Campus Technology


Holloway Hall

File sharing and Copyright Protection

What is illegal file sharing?

In recent years there has been quite a bit about illegal downloading or sharing of music and videos. If you are using software like Limewire, KaZaA, or BitTorrent you are most likely downloading copyrighted material illegally. This is both a violation of university copyright policy, the university computer acceptable use policy and it could leave you open to prosecution or a lawsuit. SU makes has technology in place to make P2P file sharing difficult,  but not impossible. Some file sharing, like information in the public domain, most podcasts, personally developed MP3 or video files.

Peer-to-Peer (P2P) software is not illegal. Using the products to download any copyrighted material without the expressed permission of the owner is illegal.

How can I get caught?

The Recording Industry Association (RIAA) of America and the Motion Picture Association of America (MPAA) began scanning for audio and video traffic on the internet in 2003. If your computer is detected "serving" illegal audio or video the RIAA and MPAA can request that the university assist them in identifying the computer used to download or upload the questionable content. The university is obligated to do so.

How does SU get notified and what happens?

SU receives two different types of notices, "take down" and "preservation". In an average month, SU receives about 5-10 notices a month. A take down notice is a communication that asks the university to notify an individual to stop sharing copyrighted materials. Information Technology forwards these notices to the individuals whose computers are involved and asks them to discontinue the infringing activity. Most people comply promptly.

A preservation notice alerts the university to a forthcoming subpoena that may be served. The subpoena asks the university to provide identifying information about a user of our network who has infringed copyrighted materials. Sometimes, following the preservation notice and prior to the subpoena, an early settlement letter is sent to the university from the copyright holder asking that it be forwarded to the individual infringing on the copyright. This allows the individual to work with the copyright holder to resolve the dispute before going through the legal system. In some cases settlements have been as much as $3000.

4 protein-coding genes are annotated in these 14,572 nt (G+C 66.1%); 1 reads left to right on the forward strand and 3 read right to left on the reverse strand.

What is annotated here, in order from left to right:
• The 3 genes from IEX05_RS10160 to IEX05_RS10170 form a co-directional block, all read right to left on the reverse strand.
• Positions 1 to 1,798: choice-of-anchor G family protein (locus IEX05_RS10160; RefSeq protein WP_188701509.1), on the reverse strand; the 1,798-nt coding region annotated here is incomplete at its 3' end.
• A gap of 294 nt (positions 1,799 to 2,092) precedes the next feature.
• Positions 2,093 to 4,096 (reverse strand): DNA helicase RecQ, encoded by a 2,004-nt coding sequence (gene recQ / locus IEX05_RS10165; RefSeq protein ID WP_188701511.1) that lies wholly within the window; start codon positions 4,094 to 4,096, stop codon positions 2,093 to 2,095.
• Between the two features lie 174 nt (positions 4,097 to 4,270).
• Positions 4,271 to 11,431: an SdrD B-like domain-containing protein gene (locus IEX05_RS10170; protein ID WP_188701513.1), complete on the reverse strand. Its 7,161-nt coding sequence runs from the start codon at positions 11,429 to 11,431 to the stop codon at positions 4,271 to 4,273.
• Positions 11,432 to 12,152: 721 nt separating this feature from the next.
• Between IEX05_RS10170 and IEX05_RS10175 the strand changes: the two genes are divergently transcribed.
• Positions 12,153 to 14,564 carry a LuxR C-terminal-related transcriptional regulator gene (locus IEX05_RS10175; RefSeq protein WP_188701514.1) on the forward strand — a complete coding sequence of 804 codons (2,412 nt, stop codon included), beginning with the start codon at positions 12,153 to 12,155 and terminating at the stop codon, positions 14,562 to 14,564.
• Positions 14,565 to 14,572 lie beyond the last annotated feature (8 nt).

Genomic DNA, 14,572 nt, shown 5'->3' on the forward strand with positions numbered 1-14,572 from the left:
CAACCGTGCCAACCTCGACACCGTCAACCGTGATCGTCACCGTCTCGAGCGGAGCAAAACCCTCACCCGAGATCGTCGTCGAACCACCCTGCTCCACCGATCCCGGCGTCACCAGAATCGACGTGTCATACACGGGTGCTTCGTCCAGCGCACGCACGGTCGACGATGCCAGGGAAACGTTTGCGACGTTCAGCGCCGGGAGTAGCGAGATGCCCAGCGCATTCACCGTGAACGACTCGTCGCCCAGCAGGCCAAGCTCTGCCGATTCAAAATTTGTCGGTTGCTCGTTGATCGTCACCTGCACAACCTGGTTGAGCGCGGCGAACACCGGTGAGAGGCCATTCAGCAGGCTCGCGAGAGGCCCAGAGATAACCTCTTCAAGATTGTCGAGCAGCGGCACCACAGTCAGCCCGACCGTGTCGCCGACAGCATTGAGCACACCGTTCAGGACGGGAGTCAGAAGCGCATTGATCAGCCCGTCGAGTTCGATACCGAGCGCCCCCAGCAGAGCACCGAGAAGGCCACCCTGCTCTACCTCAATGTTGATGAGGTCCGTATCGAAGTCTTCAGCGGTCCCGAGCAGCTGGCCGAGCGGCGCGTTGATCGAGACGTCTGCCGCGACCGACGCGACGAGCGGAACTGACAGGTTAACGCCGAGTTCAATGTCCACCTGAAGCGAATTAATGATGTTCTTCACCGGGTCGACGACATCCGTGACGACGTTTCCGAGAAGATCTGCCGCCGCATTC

Downloading music or video illegally can carry fines from $750 to $150,000 per song or film. In one recent case, a student was fine over $650,000 for downloading 30 songs.

Will the university do anything if I am caught?

Possibly. Violating copyright law is a serious offense. If you use a university computer,  or even your own computer on campus, you have violated the university computer acceptable use policy. This will be referred to the Vice President of student affairs.

How can I obtain digital music and movie files legally?

Some music, movies and television shows can be legally obtained through online subscription services or from sites officially permitted by the copyright holders to offer certain downloads. Some of the “pay for play" services from which these files can be legally obtained are listed below.



For more information visit the following sources:

University Copyright Policy
Digital Millennium Copyright Act
Recording Industry Association of America
Motion Picture Association of America